[Python-Dev] Re: [Pythonmac-SIG] zipfile still has 2GB boundary
Guido van Rossum
gvanrossum at gmail.com
Wed Apr 27 06:19:47 CEST 2005
> > Please don't propose a grand rewrite (even it's only a single module).
> > Given that the API is mostly sensible, please propose gradual
> > refactoring of the implementation, perhaps some new API methods, and
> > so on. Don't throw away the work that went into making it work in the
> > first place!
> Well, I didn't necessarily mean it should be thrown away and started
> from scratch
Well, you *did* say "rewrite". :-)
> -- however, once you get all the ugly out of it, there's
> not much left! Obviously there's something wrong with the way it's
> written if it took years and *several passes* to correctly identify and
> fix a simple format character case bug. Most of this can be blamed on
> the struct module, which is more obscure and error-prone than writing
> the same code in C.
I think the reason is different -- it just hasn't had all that much
use beyond the one use case for which it was written (zipping up the
Python library). Also, don't underestimate the baroqueness of the zip
> One of the most useful things that could happen to the zipfile module
> would be a stream interface for both reading and writing. Right now
> it's slow and memory hungry when dealing with large chunks. The use
> case that lead me to fix this bug is a tool that archives video to zip
> files of targa sequences with a reference QuickTime movie.. so I end up
> with thousands of bite sized chunks.
Sounds like a use case nobody else has tried yet.
> This >2GB bug really caused me some grief in that I didn't test with
> such large sequences because I didn't have any. I didn't end up
> finding out about it until months later because client *ignored* the
> exceptions raised by the GUI and came back to me with broken zip files.
> Fortunately the TOC in a zip file can be reconstructed from an
> otherwise pristine stream. Of course, I had to rewrite half of the
> zipfile module to come up with such a recovery program, because it's
> not designed well enough to let me build such a tool on top of it.
Given more typical use cases for zip files (sending around collections
of source files) I'm not surprised that a bug that only occurs for
files >2GB remained hidden for so long.
I don't remember if you have Python CVS permissions, but you sound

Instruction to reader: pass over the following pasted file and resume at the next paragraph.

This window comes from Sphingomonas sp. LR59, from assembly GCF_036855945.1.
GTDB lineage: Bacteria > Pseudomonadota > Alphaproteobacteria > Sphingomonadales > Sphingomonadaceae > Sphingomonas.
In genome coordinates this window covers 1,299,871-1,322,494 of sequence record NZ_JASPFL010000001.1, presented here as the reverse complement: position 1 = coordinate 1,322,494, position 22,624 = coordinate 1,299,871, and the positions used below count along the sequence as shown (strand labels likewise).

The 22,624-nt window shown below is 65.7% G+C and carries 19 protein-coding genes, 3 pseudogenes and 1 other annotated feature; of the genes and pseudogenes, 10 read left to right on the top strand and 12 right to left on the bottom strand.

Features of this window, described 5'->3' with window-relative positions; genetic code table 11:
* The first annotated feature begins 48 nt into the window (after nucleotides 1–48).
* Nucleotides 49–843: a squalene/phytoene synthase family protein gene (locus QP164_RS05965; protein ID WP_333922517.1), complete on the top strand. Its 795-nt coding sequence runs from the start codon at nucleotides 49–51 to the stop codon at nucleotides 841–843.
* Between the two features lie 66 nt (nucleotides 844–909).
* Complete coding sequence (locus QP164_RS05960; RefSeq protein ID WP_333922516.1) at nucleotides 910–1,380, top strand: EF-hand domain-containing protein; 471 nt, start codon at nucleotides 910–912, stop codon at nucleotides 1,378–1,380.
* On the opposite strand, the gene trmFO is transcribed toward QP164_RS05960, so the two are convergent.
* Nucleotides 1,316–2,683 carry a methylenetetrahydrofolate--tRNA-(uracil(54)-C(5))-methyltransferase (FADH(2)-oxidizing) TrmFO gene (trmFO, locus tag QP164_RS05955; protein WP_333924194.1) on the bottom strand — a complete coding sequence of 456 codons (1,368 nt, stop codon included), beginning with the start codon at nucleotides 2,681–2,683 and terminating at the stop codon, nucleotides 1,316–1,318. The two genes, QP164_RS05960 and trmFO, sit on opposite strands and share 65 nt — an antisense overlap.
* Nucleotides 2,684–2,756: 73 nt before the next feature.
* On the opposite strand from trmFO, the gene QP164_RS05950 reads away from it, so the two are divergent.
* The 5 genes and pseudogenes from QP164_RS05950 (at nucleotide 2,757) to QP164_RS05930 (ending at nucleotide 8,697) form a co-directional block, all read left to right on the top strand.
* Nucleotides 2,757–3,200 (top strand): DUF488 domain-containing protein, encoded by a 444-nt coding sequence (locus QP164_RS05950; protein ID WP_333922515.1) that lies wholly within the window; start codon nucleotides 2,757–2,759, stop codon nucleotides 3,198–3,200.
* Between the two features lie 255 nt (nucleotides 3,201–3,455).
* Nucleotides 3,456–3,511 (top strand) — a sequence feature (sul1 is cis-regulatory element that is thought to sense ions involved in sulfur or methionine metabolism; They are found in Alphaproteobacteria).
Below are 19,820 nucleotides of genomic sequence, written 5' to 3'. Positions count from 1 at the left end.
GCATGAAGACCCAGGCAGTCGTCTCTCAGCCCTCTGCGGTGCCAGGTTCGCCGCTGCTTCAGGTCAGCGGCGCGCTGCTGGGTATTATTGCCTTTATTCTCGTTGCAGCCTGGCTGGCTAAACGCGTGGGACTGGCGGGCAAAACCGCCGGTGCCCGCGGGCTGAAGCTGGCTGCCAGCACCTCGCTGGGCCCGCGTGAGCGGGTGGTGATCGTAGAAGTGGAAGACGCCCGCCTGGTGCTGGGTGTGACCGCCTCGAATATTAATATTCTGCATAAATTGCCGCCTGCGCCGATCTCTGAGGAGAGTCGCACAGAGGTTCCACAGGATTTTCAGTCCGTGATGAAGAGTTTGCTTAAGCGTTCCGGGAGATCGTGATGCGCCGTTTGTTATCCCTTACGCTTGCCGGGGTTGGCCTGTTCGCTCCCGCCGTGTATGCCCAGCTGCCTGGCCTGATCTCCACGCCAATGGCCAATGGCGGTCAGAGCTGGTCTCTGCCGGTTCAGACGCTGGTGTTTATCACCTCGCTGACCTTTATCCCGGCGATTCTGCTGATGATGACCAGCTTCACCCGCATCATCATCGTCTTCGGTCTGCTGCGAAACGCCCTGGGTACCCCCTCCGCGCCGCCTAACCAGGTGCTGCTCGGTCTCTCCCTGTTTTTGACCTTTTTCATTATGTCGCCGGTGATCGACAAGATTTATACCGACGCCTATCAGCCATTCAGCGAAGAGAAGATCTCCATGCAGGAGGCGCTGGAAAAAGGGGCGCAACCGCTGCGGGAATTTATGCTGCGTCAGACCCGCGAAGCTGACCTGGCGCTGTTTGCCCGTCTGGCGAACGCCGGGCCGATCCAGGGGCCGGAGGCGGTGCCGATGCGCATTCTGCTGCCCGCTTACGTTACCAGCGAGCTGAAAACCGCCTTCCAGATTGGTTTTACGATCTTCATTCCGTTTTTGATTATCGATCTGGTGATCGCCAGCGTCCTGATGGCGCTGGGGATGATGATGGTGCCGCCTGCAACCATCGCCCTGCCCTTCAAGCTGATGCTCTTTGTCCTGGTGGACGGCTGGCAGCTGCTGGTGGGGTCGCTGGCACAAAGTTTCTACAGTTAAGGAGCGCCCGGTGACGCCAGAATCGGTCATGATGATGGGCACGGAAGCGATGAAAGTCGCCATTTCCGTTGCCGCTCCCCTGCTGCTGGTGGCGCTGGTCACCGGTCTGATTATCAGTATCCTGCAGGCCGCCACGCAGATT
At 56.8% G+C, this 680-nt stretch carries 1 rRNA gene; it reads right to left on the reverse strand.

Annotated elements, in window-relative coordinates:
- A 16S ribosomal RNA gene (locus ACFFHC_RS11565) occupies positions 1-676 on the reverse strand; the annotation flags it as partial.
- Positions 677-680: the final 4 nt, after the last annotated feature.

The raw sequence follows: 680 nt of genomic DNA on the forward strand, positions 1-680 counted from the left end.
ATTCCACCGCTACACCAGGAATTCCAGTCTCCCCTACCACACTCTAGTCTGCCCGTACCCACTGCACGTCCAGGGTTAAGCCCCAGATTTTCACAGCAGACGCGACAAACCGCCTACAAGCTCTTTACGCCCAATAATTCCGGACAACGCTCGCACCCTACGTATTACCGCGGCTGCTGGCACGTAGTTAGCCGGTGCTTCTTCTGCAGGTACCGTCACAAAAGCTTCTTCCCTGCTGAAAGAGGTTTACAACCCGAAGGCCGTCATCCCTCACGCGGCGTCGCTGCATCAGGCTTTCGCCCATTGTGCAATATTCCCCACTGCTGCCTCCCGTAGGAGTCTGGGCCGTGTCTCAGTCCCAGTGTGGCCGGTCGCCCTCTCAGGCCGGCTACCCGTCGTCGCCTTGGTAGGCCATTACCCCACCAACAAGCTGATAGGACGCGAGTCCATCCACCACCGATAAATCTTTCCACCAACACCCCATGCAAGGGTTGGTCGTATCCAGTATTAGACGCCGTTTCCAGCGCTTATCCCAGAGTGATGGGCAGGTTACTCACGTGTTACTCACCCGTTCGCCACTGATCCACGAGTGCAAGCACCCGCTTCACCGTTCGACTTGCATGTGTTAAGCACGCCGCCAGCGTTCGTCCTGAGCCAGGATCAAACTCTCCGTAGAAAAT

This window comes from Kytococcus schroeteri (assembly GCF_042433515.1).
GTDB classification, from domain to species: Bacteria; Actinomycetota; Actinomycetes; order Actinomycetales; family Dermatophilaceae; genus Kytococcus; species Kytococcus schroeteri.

like you really know the module as well as the zip file spec, so I'm
hoping that you'll find the time to do some reconstructive surgery on
the zip module for Python 2.5, without breaking the existing APIs. I
like the idea you have for a stream API; I recall that the one time I
had to use it I was surprised that the API dealt with files as string
> Another "bug" I ran into was that it has some crazy default for the
> ZipInfo record: it assumes the platform ("create_system") is Windows
> regardless of where you are!
I vaguely recall that the initial author was a Windows-head; perhaps
he didn't realize how useful the module would be on other platforms,
or that it would make any difference at all.
> This caused some really subtle and
> annoying issues with some unzip tools (of course, on everyone's
> machines except mine). Fortunately someone was able to figure out why
> and send me a patch, but it was completely unexpected and I didn't see
> such craziness documented anywhere. If it weren't for this patch, it'd
> either still be broken, or I'd have switched to some other way of
> creating archives!
> The zipfile module is good enough to create input files for zipimport..
> which is well tested and generally works -- barring the fact that
> zipimport has quite a few rough edges of its own. I certainly wouldn't
> recommend it for any heavy duty tasks in its current state.
So, please fix it!
--Guido van Rossum (home page: http://www.python.org/~guido/)
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